If you have ever been pulled over on suspicion of drinking and driving, you may have been asked to submit to a roadside breath test. These devices are used by law enforcement officers in Texas and across the United States as a way to measure a driver’s blood alcohol content level. The problem lies in the fact that the blood alcohol content level read off of a breath test device may differ considerably when compared to the BAC level taken from an actual blood test. In some cases, the BAC level obtained from a breath test device may cause you to be mistakenly charged with a DUI.
According to researchers from the State University of New York at Potsdam, at least one in four people have a BAC level reading that is higher than their actual BAC. Results may vary by as much as 15 percent from an actual blood alcohol content level. There are certain factors that affect this BAC level reading. These include:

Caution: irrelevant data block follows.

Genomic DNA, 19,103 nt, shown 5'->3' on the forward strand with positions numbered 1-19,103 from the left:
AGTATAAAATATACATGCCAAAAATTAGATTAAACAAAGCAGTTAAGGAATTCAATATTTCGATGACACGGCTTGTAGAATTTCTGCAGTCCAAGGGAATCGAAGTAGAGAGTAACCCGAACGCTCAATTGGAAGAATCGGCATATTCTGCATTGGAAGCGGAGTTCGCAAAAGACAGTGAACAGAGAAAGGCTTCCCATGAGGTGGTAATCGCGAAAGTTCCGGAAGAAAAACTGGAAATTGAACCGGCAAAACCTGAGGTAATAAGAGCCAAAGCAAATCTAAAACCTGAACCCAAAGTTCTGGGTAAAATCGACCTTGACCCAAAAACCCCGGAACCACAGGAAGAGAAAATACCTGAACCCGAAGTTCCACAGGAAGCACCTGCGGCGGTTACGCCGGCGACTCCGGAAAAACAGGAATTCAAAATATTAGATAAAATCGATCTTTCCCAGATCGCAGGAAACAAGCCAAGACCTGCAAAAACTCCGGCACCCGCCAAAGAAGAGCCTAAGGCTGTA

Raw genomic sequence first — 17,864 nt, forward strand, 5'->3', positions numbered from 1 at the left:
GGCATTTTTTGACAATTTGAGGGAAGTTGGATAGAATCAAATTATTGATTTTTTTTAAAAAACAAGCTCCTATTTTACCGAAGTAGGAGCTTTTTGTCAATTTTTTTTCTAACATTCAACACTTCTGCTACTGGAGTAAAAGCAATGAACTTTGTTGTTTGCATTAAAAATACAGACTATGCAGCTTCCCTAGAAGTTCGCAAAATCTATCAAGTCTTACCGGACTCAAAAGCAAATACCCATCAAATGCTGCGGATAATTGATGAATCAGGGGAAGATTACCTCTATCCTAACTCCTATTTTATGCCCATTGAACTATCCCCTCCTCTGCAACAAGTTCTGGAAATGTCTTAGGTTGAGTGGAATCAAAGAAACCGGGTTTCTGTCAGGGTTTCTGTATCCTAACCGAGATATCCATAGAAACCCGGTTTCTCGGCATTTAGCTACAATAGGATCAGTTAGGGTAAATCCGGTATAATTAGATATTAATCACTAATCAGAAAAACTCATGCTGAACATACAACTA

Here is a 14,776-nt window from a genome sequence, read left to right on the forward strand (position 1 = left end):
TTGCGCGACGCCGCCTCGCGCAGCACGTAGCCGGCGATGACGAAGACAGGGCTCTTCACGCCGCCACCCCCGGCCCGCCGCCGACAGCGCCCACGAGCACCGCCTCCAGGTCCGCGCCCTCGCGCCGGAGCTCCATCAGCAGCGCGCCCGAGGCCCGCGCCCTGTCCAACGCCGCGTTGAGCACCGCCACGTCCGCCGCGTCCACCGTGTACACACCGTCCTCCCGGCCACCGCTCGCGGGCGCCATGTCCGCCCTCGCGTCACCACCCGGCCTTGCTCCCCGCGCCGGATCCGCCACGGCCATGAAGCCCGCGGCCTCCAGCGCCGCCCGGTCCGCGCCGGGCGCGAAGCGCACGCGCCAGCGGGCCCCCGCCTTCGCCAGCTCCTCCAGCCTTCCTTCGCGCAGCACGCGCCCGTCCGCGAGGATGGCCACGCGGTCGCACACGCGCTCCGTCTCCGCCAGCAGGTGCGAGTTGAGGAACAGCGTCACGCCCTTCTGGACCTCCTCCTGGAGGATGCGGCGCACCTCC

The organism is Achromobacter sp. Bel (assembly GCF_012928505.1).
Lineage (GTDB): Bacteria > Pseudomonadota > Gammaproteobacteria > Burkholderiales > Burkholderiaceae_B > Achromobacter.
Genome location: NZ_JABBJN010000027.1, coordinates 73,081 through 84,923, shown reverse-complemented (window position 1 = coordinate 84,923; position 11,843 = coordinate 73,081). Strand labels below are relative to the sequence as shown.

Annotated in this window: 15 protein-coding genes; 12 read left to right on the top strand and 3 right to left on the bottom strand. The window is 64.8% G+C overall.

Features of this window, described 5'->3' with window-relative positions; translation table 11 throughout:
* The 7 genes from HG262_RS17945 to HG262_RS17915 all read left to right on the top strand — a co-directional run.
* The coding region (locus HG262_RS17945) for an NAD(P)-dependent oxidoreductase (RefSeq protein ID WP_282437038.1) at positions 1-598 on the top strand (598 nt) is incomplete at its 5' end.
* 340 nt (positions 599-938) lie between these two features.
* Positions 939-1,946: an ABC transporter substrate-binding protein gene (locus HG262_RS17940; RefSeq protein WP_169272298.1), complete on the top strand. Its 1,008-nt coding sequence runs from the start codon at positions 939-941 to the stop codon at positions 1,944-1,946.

- Residual blood, vomit or food in a person’s mouth
- Cigarette smoke, gasoline, pollution and cleaning fluid fumes
- Residual temperature or relative humidity of the air
- Electrical interference from cellphones and officers’ radios
Officers who do not know how to use the breath test devices properly or devices that have not been calibrated correctly may also give false readings. Furthermore, physical activity and hematocrit levels can cause changes in breath test device readings as well. If you have a lower hematocrit level, your reading can be falsely high.
This information is intended to educate and should not be taken as legal advice.